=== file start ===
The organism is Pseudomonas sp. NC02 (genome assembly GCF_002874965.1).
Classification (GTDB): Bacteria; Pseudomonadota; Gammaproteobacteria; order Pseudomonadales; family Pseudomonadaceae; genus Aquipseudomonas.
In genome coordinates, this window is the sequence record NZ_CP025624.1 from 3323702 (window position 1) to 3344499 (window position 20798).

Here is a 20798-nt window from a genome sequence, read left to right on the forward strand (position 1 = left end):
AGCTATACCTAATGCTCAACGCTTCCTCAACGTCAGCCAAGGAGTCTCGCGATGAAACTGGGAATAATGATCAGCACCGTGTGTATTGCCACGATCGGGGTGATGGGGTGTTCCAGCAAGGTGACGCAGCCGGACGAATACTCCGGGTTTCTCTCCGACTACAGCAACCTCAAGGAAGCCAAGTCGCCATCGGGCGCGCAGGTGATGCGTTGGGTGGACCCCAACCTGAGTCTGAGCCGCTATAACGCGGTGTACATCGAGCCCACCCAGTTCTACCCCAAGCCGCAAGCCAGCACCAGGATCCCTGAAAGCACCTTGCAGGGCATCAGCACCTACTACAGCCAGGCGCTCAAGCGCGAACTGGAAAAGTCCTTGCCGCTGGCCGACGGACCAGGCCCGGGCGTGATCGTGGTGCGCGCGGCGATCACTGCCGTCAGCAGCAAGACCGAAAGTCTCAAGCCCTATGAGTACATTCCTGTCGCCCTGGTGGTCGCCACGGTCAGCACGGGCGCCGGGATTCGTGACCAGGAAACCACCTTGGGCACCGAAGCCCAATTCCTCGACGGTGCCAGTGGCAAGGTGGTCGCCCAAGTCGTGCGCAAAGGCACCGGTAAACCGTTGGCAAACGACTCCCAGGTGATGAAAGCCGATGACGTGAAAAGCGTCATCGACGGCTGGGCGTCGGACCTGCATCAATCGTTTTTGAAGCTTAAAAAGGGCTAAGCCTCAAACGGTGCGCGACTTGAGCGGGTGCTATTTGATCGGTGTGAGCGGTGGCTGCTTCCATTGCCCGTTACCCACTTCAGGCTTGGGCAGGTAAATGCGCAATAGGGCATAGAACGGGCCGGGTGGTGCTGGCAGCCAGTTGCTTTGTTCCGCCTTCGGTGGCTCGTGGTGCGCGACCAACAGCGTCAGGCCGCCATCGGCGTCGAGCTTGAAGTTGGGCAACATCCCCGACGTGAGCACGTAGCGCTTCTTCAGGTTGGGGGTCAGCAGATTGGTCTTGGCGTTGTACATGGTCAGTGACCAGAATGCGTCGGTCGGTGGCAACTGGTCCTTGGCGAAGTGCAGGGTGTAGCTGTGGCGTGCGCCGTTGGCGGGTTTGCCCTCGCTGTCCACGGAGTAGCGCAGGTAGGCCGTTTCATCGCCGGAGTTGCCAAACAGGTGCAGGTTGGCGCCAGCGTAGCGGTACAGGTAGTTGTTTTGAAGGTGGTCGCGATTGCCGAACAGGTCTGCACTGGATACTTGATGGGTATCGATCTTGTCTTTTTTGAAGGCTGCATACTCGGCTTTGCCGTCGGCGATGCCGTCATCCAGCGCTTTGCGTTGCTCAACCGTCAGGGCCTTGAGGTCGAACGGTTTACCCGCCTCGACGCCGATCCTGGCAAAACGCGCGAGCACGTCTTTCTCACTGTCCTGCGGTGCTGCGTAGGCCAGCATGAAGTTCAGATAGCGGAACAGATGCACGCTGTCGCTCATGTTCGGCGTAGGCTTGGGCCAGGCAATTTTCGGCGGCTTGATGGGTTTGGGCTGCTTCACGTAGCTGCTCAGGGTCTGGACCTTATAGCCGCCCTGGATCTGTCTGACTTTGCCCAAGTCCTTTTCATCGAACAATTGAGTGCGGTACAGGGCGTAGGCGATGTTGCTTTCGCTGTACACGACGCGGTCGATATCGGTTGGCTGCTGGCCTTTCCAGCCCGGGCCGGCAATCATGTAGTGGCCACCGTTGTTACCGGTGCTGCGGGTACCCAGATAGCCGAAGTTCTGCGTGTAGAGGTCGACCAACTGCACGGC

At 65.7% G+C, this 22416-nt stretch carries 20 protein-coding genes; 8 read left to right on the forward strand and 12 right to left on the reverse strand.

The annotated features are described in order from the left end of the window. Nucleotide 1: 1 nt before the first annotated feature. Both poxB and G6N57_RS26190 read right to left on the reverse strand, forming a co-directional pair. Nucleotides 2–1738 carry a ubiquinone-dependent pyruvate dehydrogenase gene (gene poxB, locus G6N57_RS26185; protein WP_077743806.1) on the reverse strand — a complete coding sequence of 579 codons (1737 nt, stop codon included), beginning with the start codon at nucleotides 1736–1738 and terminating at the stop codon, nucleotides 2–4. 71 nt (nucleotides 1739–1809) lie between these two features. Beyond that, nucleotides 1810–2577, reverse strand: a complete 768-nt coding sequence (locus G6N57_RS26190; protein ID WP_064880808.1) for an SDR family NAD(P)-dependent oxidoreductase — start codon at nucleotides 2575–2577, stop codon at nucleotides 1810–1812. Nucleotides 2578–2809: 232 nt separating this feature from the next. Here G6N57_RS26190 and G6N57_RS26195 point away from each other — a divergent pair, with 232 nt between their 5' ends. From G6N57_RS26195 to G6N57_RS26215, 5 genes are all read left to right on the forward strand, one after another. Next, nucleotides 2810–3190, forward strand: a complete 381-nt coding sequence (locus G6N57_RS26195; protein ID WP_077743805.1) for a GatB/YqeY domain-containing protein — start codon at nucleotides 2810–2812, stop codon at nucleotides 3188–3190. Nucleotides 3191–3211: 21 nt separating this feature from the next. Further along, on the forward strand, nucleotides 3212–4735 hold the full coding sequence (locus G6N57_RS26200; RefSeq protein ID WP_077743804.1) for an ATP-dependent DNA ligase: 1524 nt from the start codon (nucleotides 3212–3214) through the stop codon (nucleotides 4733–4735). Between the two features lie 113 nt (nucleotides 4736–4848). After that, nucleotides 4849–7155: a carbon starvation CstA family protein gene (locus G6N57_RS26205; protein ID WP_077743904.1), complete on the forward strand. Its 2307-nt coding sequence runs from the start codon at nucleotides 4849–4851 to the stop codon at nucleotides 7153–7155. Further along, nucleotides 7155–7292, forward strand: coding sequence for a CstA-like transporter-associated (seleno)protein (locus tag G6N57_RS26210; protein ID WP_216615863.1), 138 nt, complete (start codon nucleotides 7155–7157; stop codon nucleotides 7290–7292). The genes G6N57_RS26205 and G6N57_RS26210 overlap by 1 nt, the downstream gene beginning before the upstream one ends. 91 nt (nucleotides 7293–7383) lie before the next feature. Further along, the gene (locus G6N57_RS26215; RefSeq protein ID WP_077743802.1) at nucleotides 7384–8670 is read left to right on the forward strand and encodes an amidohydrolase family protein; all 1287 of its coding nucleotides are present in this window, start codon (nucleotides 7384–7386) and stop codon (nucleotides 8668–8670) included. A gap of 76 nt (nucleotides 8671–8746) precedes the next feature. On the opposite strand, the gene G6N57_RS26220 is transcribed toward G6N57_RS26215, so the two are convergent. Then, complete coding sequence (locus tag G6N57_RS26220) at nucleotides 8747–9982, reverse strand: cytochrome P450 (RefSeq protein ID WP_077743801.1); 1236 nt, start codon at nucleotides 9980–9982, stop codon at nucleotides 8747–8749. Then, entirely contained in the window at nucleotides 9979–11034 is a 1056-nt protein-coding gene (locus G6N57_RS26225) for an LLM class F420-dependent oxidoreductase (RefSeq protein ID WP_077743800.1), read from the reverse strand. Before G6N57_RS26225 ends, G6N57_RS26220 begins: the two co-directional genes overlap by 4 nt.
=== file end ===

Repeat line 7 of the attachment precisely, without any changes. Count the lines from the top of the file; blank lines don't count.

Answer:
The annotated features are described in order from the left end of the window. Nucleotide 1: 1 nt before the first annotated feature. Both poxB and G6N57_RS26190 read right to left on the reverse strand, forming a co-directional pair. Nucleotides 2–1738 carry a ubiquinone-dependent pyruvate dehydrogenase gene (gene poxB, locus G6N57_RS26185; protein WP_077743806.1) on the reverse strand — a complete coding sequence of 579 codons (1737 nt, stop codon included), beginning with the start codon at nucleotides 1736–1738 and terminating at the stop codon, nucleotides 2–4. 71 nt (nucleotides 1739–1809) lie between these two features. Beyond that, nucleotides 1810–2577, reverse strand: a complete 768-nt coding sequence (locus G6N57_RS26190; protein ID WP_064880808.1) for an SDR family NAD(P)-dependent oxidoreductase — start codon at nucleotides 2575–2577, stop codon at nucleotides 1810–1812. Nucleotides 2578–2809: 232 nt separating this feature from the next. Here G6N57_RS26190 and G6N57_RS26195 point away from each other — a divergent pair, with 232 nt between their 5' ends. From G6N57_RS26195 to G6N57_RS26215, 5 genes are all read left to right on the forward strand, one after another. Next, nucleotides 2810–3190, forward strand: a complete 381-nt coding sequence (locus G6N57_RS26195; protein ID WP_077743805.1) for a GatB/YqeY domain-containing protein — start codon at nucleotides 2810–2812, stop codon at nucleotides 3188–3190. Nucleotides 3191–3211: 21 nt separating this feature from the next. Further along, on the forward strand, nucleotides 3212–4735 hold the full coding sequence (locus G6N57_RS26200; RefSeq protein ID WP_077743804.1) for an ATP-dependent DNA ligase: 1524 nt from the start codon (nucleotides 3212–3214) through the stop codon (nucleotides 4733–4735). Between the two features lie 113 nt (nucleotides 4736–4848). After that, nucleotides 4849–7155: a carbon starvation CstA family protein gene (locus G6N57_RS26205; protein ID WP_077743904.1), complete on the forward strand. Its 2307-nt coding sequence runs from the start codon at nucleotides 4849–4851 to the stop codon at nucleotides 7153–7155. Further along, nucleotides 7155–7292, forward strand: coding sequence for a CstA-like transporter-associated (seleno)protein (locus tag G6N57_RS26210; protein ID WP_216615863.1), 138 nt, complete (start codon nucleotides 7155–7157; stop codon nucleotides 7290–7292). The genes G6N57_RS26205 and G6N57_RS26210 overlap by 1 nt, the downstream gene beginning before the upstream one ends. 91 nt (nucleotides 7293–7383) lie before the next feature. Further along, the gene (locus G6N57_RS26215; RefSeq protein ID WP_077743802.1) at nucleotides 7384–8670 is read left to right on the forward strand and encodes an amidohydrolase family protein; all 1287 of its coding nucleotides are present in this window, start codon (nucleotides 7384–7386) and stop codon (nucleotides 8668–8670) included. A gap of 76 nt (nucleotides 8671–8746) precedes the next feature. On the opposite strand, the gene G6N57_RS26220 is transcribed toward G6N57_RS26215, so the two are convergent. Then, complete coding sequence (locus tag G6N57_RS26220) at nucleotides 8747–9982, reverse strand: cytochrome P450 (RefSeq protein ID WP_077743801.1); 1236 nt, start codon at nucleotides 9980–9982, stop codon at nucleotides 8747–8749. Then, entirely contained in the window at nucleotides 9979–11034 is a 1056-nt protein-coding gene (locus G6N57_RS26225) for an LLM class F420-dependent oxidoreductase (RefSeq protein ID WP_077743800.1), read from the reverse strand. Before G6N57_RS26225 ends, G6N57_RS26220 begins: the two co-directional genes overlap by 4 nt.